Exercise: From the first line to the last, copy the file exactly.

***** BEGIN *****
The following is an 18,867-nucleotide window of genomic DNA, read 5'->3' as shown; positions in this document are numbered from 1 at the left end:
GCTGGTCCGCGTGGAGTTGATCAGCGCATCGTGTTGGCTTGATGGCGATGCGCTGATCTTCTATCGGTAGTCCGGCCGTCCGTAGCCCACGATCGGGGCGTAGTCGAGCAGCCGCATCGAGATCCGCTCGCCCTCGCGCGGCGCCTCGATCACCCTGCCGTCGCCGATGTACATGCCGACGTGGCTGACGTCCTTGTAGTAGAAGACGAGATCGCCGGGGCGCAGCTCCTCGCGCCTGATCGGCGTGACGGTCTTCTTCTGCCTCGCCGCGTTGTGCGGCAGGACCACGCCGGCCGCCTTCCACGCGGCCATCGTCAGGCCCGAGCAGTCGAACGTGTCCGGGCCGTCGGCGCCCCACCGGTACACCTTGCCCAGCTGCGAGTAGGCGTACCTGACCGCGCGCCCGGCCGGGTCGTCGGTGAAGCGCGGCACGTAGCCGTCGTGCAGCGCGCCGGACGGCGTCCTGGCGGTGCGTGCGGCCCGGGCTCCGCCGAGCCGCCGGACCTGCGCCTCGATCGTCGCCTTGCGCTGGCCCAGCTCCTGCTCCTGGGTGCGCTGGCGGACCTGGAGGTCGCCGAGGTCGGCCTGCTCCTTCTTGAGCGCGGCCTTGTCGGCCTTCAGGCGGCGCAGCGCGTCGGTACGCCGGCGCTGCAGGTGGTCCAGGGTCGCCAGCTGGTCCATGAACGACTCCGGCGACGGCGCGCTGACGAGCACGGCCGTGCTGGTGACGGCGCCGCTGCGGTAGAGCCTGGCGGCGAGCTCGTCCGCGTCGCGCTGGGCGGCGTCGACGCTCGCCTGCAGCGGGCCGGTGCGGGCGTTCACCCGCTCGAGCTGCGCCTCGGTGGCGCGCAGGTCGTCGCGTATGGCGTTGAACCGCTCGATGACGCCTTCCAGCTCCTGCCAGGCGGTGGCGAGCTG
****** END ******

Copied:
The following is an 18,867-nucleotide window of genomic DNA, read 5'->3' as shown; positions in this document are numbered from 1 at the left end:
GCTGGTCCGCGTGGAGTTGATCAGCGCATCGTGTTGGCTTGATGGCGATGCGCTGATCTTCTATCGGTAGTCCGGCCGTCCGTAGCCCACGATCGGGGCGTAGTCGAGCAGCCGCATCGAGATCCGCTCGCCCTCGCGCGGCGCCTCGATCACCCTGCCGTCGCCGATGTACATGCCGACGTGGCTGACGTCCTTGTAGTAGAAGACGAGATCGCCGGGGCGCAGCTCCTCGCGCCTGATCGGCGTGACGGTCTTCTTCTGCCTCGCCGCGTTGTGCGGCAGGACCACGCCGGCCGCCTTCCACGCGGCCATCGTCAGGCCCGAGCAGTCGAACGTGTCCGGGCCGTCGGCGCCCCACCGGTACACCTTGCCCAGCTGCGAGTAGGCGTACCTGACCGCGCGCCCGGCCGGGTCGTCGGTGAAGCGCGGCACGTAGCCGTCGTGCAGCGCGCCGGACGGCGTCCTGGCGGTGCGTGCGGCCCGGGCTCCGCCGAGCCGCCGGACCTGCGCCTCGATCGTCGCCTTGCGCTGGCCCAGCTCCTGCTCCTGGGTGCGCTGGCGGACCTGGAGGTCGCCGAGGTCGGCCTGCTCCTTCTTGAGCGCGGCCTTGTCGGCCTTCAGGCGGCGCAGCGCGTCGGTACGCCGGCGCTGCAGGTGGTCCAGGGTCGCCAGCTGGTCCATGAACGACTCCGGCGACGGCGCGCTGACGAGCACGGCCGTGCTGGTGACGGCGCCGCTGCGGTAGAGCCTGGCGGCGAGCTCGTCCGCGTCGCGCTGGGCGGCGTCGACGCTCGCCTGCAGCGGGCCGGTGCGGGCGTTCACCCGCTCGAGCTGCGCCTCGGTGGCGCGCAGGTCGTCGCGTATGGCGTTGAACCGCTCGATGACGCCTTCCAGCTCCTGCCAGGCGGTGGCGAGCTG